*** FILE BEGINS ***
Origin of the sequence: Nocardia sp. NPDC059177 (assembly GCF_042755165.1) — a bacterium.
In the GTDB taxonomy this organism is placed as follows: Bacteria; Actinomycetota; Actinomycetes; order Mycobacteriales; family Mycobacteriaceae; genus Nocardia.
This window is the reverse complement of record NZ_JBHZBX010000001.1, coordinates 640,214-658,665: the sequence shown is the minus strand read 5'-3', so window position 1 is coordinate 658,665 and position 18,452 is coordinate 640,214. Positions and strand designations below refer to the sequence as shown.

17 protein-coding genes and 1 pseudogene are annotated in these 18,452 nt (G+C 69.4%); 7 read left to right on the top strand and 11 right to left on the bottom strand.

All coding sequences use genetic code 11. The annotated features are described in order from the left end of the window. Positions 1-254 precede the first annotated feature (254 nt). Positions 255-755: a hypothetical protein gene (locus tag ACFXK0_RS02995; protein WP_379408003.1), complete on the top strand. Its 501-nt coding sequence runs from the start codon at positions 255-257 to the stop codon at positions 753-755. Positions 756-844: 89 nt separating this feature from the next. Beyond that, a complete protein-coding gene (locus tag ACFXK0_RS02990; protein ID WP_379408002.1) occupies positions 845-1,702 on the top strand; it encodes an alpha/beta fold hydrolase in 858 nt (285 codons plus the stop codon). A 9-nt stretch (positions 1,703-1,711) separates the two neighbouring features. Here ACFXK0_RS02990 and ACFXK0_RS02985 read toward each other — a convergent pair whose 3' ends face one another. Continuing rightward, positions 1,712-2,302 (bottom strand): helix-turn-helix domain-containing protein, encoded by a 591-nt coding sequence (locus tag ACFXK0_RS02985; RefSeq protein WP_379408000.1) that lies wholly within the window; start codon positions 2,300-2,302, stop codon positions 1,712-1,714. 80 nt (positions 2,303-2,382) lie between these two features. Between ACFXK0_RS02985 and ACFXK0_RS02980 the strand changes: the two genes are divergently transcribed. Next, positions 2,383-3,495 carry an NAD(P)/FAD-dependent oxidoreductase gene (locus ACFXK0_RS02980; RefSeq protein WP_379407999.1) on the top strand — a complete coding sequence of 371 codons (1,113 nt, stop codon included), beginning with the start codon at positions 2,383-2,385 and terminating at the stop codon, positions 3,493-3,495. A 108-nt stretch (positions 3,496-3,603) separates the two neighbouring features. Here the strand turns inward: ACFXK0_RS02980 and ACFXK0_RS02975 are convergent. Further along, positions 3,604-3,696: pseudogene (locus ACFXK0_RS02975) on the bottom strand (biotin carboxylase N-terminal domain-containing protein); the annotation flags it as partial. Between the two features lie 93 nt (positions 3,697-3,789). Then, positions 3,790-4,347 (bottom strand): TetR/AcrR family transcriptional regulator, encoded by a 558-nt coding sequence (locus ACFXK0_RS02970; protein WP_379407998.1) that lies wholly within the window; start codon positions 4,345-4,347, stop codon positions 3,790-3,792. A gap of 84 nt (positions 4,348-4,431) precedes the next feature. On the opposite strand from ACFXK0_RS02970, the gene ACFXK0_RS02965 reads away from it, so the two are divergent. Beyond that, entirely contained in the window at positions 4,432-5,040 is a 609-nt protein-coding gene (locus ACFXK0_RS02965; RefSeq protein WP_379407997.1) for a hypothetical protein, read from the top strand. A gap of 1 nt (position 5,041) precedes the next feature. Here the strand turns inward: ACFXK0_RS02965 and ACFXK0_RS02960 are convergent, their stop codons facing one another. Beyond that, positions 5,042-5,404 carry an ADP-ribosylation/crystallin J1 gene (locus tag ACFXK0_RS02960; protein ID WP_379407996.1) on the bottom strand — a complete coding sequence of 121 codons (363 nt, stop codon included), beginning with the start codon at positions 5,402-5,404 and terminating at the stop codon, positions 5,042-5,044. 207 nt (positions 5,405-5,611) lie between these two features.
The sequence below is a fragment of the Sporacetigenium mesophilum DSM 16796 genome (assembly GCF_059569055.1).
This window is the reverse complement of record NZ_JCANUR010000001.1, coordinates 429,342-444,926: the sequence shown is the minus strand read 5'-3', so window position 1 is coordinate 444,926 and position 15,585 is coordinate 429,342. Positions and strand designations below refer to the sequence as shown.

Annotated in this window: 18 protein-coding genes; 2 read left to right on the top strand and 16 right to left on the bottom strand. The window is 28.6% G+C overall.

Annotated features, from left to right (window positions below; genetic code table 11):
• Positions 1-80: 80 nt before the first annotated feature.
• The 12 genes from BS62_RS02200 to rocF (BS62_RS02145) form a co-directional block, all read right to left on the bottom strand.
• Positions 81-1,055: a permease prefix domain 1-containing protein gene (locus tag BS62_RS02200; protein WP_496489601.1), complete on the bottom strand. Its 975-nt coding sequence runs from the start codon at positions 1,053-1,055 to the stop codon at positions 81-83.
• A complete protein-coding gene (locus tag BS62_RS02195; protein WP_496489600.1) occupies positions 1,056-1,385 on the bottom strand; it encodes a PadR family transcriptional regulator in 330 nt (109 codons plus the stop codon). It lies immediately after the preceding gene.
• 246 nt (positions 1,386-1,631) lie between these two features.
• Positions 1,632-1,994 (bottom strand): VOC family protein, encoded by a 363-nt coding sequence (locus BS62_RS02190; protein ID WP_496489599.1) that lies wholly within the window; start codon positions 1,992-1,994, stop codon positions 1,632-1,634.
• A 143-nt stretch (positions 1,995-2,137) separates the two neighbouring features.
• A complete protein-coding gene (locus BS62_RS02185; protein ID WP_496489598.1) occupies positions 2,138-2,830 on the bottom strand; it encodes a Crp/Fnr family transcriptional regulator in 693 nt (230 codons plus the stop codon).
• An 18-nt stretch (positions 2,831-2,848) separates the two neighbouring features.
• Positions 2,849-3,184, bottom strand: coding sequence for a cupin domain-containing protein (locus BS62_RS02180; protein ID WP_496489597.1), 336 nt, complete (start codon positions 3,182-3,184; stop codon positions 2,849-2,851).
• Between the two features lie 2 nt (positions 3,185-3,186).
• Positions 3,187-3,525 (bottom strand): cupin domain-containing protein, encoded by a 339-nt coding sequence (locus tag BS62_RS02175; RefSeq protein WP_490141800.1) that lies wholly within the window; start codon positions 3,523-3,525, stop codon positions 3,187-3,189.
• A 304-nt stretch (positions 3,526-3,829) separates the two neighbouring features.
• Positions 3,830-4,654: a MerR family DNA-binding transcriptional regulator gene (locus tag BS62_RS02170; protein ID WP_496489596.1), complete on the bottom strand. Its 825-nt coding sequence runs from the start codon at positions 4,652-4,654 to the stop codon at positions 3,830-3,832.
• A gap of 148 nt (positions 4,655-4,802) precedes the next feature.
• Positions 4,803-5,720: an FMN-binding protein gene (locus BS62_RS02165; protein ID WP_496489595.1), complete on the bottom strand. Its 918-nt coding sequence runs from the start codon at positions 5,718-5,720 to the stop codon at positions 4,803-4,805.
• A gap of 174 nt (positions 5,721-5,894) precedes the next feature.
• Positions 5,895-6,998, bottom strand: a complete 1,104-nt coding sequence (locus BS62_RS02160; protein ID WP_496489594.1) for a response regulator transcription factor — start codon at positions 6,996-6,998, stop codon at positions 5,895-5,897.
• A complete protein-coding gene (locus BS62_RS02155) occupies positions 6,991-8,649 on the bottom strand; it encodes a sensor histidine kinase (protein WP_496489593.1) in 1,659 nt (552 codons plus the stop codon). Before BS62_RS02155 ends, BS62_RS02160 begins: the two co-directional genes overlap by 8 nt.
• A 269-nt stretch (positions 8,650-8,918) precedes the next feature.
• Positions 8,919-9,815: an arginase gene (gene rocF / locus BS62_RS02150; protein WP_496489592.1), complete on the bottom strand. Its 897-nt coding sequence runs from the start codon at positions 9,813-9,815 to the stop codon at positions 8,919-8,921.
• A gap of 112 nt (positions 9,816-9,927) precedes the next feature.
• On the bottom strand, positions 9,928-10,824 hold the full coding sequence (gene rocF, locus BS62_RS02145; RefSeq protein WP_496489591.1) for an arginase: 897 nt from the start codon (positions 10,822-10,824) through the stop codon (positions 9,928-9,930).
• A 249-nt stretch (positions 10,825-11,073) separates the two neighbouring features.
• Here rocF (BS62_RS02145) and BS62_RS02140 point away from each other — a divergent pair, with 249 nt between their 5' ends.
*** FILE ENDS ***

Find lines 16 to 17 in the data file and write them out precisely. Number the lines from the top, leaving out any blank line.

• A 143-nt stretch (positions 1,995-2,137) separates the two neighbouring features.
• A complete protein-coding gene (locus BS62_RS02185; protein ID WP_496489598.1) occupies positions 2,138-2,830 on the bottom strand; it encodes a Crp/Fnr family transcriptional regulator in 693 nt (230 codons plus the stop codon).